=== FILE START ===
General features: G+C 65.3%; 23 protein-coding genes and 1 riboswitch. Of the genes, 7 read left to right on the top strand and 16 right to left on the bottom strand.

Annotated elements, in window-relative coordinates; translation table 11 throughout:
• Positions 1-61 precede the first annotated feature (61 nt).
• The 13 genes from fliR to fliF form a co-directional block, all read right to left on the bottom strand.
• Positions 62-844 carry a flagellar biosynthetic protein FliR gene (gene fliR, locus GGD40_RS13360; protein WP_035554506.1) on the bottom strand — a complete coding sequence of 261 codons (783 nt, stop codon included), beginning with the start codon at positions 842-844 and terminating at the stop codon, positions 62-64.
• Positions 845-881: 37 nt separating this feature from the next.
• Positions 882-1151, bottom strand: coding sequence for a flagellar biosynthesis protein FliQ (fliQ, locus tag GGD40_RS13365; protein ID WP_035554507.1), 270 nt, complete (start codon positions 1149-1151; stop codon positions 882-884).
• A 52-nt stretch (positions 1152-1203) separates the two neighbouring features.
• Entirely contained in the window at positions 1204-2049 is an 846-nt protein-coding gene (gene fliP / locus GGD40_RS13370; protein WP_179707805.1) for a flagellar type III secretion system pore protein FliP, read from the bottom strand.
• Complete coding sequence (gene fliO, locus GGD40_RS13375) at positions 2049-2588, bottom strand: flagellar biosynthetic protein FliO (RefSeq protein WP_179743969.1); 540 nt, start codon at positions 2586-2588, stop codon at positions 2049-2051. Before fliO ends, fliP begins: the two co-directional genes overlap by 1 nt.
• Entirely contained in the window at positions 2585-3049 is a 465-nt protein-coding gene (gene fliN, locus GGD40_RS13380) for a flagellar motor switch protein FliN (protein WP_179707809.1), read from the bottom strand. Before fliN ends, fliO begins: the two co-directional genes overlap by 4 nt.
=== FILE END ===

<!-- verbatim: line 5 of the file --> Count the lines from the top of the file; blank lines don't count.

• Positions 62-844 carry a flagellar biosynthetic protein FliR gene (gene fliR, locus GGD40_RS13360; protein WP_035554506.1) on the bottom strand — a complete coding sequence of 261 codons (783 nt, stop codon included), beginning with the start codon at positions 842-844 and terminating at the stop codon, positions 62-64.